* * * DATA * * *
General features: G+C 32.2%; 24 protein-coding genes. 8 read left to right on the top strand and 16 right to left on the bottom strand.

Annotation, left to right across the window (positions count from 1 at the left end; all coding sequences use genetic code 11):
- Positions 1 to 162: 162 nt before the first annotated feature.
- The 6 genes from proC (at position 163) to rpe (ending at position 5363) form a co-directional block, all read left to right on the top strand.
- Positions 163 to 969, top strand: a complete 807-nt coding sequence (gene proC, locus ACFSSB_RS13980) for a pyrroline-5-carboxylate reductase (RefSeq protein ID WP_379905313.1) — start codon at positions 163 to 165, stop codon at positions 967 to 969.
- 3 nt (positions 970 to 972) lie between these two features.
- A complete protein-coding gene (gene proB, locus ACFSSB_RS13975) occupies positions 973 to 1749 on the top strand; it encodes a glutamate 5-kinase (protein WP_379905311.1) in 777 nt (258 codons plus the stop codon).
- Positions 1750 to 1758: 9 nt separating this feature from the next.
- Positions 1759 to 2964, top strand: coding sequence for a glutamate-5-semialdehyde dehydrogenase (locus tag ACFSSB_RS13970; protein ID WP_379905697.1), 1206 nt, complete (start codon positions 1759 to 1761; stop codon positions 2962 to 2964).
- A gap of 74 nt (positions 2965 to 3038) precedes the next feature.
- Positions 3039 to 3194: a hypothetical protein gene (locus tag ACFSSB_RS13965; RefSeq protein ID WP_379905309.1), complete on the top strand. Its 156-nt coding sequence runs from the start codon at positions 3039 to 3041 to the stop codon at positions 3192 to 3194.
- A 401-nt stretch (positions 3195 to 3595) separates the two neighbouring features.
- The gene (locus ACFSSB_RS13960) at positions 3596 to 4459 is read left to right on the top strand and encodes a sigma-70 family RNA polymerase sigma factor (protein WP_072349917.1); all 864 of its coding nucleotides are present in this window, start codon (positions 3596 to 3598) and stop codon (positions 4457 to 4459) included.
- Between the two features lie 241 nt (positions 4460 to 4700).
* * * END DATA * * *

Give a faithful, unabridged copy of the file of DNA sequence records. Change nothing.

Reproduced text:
General features: G+C 32.2%; 24 protein-coding genes. 8 read left to right on the top strand and 16 right to left on the bottom strand.

Annotation, left to right across the window (positions count from 1 at the left end; all coding sequences use genetic code 11):
- Positions 1 to 162: 162 nt before the first annotated feature.
- The 6 genes from proC (at position 163) to rpe (ending at position 5363) form a co-directional block, all read left to right on the top strand.
- Positions 163 to 969, top strand: a complete 807-nt coding sequence (gene proC, locus ACFSSB_RS13980) for a pyrroline-5-carboxylate reductase (RefSeq protein ID WP_379905313.1) — start codon at positions 163 to 165, stop codon at positions 967 to 969.
- 3 nt (positions 970 to 972) lie between these two features.
- A complete protein-coding gene (gene proB, locus ACFSSB_RS13975) occupies positions 973 to 1749 on the top strand; it encodes a glutamate 5-kinase (protein WP_379905311.1) in 777 nt (258 codons plus the stop codon).
- Positions 1750 to 1758: 9 nt separating this feature from the next.
- Positions 1759 to 2964, top strand: coding sequence for a glutamate-5-semialdehyde dehydrogenase (locus tag ACFSSB_RS13970; protein ID WP_379905697.1), 1206 nt, complete (start codon positions 1759 to 1761; stop codon positions 2962 to 2964).
- A gap of 74 nt (positions 2965 to 3038) precedes the next feature.
- Positions 3039 to 3194: a hypothetical protein gene (locus tag ACFSSB_RS13965; RefSeq protein ID WP_379905309.1), complete on the top strand. Its 156-nt coding sequence runs from the start codon at positions 3039 to 3041 to the stop codon at positions 3192 to 3194.
- A 401-nt stretch (positions 3195 to 3595) separates the two neighbouring features.
- The gene (locus ACFSSB_RS13960) at positions 3596 to 4459 is read left to right on the top strand and encodes a sigma-70 family RNA polymerase sigma factor (protein WP_072349917.1); all 864 of its coding nucleotides are present in this window, start codon (positions 3596 to 3598) and stop codon (positions 4457 to 4459) included.
- Between the two features lie 241 nt (positions 4460 to 4700).